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The Casper Region of the Wyoming Game and Fish Department is conducting sightability surveys for deer and elk between Jan. 13 and 20 west of Casper.   Surveys will cover Deer Hunt Areas 88 and 89, and Elk Hunt Area 23 near the Rattlesnake Hills.  People outdoors in the vicinity during this time may expect to see the helicopter flying at low elevation and need not report it.  Agricultural areas near the Kendrick Irrigation District and along the North Platte River will be surveyed from the ground to avoid disrupting farm livestock and activities in those areas.

“For our normal annual surveys, the helicopter is used for half a day, and we fly higher to get a broad overview.  This year we are conducting a more comprehensive sightability survey,” says Heather O’Brien, Casper wildlife biologist.

During sightability surveys, Game and Fish managers will attempt to survey the entire herd thoroughly and completely, which requires the helicopter to fly low and slow.  Survey results will provide Game and Fish with more accurate population estimates, as well as reliable age and gender ratios for the elk herd.  This information will be used to improve population models and make better management decisions for both the deer and elk herd.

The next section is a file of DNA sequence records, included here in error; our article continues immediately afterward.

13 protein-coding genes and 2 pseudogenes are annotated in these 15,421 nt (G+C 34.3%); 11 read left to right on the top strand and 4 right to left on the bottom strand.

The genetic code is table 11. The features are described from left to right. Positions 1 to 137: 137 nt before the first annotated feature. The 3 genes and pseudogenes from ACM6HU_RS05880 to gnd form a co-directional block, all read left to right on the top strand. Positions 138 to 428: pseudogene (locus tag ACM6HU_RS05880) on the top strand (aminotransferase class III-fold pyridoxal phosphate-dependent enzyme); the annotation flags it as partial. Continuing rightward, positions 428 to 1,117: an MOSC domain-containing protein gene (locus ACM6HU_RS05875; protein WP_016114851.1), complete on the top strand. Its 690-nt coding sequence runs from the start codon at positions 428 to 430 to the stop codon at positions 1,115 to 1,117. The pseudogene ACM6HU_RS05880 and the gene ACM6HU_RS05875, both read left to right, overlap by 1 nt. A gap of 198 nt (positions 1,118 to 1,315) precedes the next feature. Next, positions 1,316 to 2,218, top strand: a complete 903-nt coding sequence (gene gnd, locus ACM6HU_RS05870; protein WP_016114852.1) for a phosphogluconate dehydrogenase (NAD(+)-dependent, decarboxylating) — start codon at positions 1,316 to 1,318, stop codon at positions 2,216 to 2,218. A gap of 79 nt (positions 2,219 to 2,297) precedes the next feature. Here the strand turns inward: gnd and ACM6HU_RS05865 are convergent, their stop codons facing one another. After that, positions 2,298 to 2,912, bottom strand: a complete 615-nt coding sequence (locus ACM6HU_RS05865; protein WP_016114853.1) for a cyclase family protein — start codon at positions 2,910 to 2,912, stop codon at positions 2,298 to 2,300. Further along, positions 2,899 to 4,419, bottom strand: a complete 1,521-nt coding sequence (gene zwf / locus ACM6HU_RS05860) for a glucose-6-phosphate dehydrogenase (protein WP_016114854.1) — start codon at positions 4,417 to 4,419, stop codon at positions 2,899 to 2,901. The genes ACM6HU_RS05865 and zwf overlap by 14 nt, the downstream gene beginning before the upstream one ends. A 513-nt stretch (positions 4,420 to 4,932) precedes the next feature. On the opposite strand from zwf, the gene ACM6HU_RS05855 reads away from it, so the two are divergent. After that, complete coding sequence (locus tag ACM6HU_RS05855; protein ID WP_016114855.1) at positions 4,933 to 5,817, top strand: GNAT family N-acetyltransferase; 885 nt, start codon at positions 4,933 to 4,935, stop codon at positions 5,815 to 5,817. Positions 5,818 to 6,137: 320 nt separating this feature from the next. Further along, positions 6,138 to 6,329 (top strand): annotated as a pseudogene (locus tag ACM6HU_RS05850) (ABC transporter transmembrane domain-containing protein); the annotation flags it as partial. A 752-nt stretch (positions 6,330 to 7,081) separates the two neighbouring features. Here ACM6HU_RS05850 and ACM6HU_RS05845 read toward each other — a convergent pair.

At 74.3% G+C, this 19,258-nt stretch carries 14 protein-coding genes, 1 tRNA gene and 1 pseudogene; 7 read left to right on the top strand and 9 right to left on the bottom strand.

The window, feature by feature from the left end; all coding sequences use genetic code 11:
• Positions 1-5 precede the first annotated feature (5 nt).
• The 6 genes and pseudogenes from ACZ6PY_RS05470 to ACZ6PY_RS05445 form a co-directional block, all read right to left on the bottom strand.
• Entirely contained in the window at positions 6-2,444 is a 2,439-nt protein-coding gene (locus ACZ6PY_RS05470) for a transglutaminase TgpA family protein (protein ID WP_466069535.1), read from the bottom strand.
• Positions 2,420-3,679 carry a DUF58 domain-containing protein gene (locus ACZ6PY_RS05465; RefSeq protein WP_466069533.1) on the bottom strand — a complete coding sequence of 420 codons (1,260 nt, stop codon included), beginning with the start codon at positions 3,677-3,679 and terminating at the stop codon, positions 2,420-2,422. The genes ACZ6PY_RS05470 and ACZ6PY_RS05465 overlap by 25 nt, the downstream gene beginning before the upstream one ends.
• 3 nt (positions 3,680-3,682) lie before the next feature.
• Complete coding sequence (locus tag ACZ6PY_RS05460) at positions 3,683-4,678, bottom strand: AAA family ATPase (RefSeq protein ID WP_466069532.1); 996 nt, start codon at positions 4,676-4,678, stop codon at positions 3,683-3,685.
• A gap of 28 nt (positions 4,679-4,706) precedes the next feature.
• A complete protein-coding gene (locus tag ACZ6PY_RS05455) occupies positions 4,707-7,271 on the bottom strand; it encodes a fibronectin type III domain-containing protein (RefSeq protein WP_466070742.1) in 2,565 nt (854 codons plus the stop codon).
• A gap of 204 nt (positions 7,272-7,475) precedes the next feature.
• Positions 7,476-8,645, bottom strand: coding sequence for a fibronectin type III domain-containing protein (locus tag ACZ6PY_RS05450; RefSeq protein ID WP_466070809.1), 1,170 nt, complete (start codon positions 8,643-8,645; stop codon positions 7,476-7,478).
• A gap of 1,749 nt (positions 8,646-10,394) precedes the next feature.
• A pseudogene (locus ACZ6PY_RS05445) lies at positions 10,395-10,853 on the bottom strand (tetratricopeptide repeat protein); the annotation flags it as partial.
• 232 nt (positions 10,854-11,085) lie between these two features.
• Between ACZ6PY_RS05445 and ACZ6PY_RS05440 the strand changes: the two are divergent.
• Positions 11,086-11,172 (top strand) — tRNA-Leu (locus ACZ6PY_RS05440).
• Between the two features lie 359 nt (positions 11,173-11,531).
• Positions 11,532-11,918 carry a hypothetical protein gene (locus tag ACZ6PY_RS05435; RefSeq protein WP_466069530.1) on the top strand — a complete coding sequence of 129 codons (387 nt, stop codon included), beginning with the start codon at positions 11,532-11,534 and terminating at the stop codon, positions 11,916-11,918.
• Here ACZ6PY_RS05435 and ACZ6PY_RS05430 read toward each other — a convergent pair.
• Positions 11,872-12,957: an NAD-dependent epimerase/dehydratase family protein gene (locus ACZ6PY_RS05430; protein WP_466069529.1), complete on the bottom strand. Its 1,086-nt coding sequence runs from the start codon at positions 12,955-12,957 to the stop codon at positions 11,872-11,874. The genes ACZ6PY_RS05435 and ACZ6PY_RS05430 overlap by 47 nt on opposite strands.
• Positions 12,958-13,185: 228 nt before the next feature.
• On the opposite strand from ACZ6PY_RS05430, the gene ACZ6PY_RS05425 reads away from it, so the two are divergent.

“Since this is such an intensive survey, we will also take the opportunity to record other notable wildlife, such as wintering flocks of sage grouse and large herds of pronghorn,” adds O’Brien.  “Conducting aerial surveys at this time of the year also gives us valuable information about how wildlife are using different habitats as it relates to winter conditions.”

The helicopter will be flying out of the Casper Game and Fish office for nearly ten days, weather permitting.

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